# speedup help

Hal Daume III hdaume@ISI.EDU
Mon, 3 Mar 2003 16:59:21 -0800 (PST)

```I think you would get a big speed-up if you got rid of all the rational
stuff and just used:

comb m n = fact m `div` (fact n * fact (m-n))

If that doesn't speed it up enouch, you can of course cache fact m in your
computation and do something like:

sumbn n = sum [ bournoulli i * fm `div` (fn * fact (m-n)) | i <- [0..n-1]]
where fm = fact m
fn = fact n

it is possible that the compiler is inlining the call the comb, in which
case this has already been done for you.  hard to say for sure.  putting
'{-# INLINE comb #-}' might help a lot.

>From there, you should probably look at arrays if you can bound n.

--
Hal Daume III                                   | hdaume@isi.edu
"Arrest this man, he talks in maths."           | www.isi.edu/~hdaume

On Mon, 3 Mar 2003, Damien R. Sullivan wrote:

> So, I'm having to calculate 'n choose k' an awful lot.  At the moment I've got
> this:
>
> comb :: Integer -> Integer -> Integer
> comb m 0 = 1
> comb m n = (numerator(toRational (fact m) / toRational (fact n * fact (m-n))))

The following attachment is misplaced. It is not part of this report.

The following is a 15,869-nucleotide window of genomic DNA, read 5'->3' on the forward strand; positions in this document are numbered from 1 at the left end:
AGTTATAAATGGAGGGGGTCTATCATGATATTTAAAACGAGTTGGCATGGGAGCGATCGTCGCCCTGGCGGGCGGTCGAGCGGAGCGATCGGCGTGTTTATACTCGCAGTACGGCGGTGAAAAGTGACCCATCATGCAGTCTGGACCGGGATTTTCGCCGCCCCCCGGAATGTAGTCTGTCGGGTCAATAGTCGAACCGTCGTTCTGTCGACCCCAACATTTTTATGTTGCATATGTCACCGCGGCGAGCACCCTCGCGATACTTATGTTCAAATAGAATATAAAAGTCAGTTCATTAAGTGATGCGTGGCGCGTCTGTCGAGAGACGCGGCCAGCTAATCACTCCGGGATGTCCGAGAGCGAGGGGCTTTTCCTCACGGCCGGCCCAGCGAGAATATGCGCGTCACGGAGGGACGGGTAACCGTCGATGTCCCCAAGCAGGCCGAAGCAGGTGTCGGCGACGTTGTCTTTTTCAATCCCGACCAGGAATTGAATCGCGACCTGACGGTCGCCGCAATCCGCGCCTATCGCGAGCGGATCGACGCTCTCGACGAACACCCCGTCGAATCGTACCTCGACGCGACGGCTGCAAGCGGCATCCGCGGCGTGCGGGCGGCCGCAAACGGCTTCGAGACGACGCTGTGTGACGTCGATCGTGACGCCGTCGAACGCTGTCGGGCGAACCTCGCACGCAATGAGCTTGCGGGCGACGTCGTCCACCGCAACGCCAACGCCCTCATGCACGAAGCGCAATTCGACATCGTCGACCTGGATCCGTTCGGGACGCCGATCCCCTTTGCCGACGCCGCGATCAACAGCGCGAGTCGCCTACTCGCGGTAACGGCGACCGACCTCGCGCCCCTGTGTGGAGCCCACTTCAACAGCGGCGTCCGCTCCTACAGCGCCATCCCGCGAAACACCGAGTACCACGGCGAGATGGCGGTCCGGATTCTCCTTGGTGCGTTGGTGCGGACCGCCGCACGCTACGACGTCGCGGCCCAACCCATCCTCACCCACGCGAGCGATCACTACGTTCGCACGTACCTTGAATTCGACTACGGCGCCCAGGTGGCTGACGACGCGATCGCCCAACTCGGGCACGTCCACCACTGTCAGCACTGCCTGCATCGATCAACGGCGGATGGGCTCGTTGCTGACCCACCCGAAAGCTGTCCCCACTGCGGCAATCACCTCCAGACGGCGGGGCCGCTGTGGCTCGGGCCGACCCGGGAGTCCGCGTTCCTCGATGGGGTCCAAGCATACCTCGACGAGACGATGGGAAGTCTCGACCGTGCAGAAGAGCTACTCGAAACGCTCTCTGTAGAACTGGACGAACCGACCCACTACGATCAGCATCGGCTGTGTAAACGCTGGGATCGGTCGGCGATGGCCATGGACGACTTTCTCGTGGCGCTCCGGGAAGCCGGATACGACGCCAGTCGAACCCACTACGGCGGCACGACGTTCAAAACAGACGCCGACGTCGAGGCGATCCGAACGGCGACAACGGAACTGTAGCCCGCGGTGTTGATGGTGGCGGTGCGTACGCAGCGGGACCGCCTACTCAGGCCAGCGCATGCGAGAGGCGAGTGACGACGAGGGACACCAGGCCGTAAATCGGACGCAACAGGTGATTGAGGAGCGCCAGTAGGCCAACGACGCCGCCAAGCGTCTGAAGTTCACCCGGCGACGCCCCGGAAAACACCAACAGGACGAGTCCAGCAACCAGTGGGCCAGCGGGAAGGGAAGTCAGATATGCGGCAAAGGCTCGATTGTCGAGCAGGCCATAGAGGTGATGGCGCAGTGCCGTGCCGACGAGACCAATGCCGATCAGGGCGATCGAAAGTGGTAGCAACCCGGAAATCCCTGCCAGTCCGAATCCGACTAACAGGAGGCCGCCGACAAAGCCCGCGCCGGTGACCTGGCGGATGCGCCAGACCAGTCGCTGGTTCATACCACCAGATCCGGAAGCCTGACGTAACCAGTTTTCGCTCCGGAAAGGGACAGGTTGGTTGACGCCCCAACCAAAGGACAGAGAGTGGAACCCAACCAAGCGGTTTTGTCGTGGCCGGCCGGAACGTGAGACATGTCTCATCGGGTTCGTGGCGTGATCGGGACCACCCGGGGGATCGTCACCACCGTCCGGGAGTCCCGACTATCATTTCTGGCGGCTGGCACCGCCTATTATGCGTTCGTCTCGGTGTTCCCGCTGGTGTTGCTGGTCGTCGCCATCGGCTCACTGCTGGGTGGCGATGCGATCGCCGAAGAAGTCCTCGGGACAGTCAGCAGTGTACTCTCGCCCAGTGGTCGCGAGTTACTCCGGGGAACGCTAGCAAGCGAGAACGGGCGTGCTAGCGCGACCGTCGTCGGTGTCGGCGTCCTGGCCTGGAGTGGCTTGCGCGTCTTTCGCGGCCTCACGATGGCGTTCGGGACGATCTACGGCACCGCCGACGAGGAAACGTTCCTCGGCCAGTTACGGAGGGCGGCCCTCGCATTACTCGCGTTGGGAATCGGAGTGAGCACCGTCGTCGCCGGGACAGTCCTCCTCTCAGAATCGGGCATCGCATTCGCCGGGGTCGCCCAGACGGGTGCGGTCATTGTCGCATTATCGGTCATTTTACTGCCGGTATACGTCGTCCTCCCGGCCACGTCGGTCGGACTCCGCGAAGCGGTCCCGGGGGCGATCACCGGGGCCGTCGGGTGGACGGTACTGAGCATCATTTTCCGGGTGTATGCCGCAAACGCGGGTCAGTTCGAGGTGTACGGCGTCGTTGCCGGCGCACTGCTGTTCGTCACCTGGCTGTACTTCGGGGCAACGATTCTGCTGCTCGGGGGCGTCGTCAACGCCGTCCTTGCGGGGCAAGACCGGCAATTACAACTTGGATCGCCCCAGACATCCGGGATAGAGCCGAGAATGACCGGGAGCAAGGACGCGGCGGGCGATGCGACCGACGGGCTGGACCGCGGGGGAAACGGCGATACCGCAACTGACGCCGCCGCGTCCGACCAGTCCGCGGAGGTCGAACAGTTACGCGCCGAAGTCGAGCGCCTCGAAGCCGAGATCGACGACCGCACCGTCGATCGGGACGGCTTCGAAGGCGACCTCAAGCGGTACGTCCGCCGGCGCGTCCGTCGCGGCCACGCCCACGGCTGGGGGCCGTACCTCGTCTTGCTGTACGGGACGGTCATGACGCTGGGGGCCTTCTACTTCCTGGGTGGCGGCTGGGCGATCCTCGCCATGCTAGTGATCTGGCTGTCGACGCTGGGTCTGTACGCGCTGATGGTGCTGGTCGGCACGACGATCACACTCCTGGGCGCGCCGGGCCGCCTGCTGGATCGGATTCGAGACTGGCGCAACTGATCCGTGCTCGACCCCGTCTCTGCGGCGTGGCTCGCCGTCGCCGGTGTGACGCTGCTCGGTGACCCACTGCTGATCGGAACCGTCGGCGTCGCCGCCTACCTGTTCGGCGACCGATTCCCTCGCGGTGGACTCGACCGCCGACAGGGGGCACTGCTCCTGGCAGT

>
> where fact is a memoized factorial function.  It's not perfectly memoized,
> though; I use lists, since that's easier by default.  They should be arrays,
> and possibly just changing that would speed comb up a lot.  (Comb is currently
> 40% of runtime, fact is 23%.)  But I think it should be possible to speed up
> comb itself, too.
>
> comb is only called from here:
> sumbn n = sum [ bernoulli i * fromIntegral(comb (n+1) i) | i <- [0 .. n-1] ]
>
>
> Here was one try:
>
> fcomb :: Integer -> Integer -> Integer
> fcomb m 0 = 1
> fcomb m n = res
>     where
>     res = last * (m-n+1) `div` n
>     last = res
>
> except, obviously, this doesn't work.  I hope it's clear what I'm trying to
> do, or what I would be in a more imperative language -- in C I'd probably have
> some static variable in fcomb.  I figure monads are needed, but I've been
> unable to figure them out enough to apply them here.  Will the monadism
> propagate all the way up and require changing lots of function types?  Bleah.
> I'm using ghc, can I sneak some mutable in here instead?
>
> Any advice?  Also on using arrays, where my parameters come off the command
> line.  I imagine in C++ I'd just precompute a bunch of tables and then just
> use those values in the actual algorithm.
>
> Thanks!
>
> -xx- Damien X-)
>
> (if you're curious, this is for a class, but not a class on using Haskell.  I
> chose to use Haskell for this assignment after ghc -O, to my surprise,
> outperformed ocaml.  I suspect GMP deserves the real credit, but hey.)
> _______________________________________________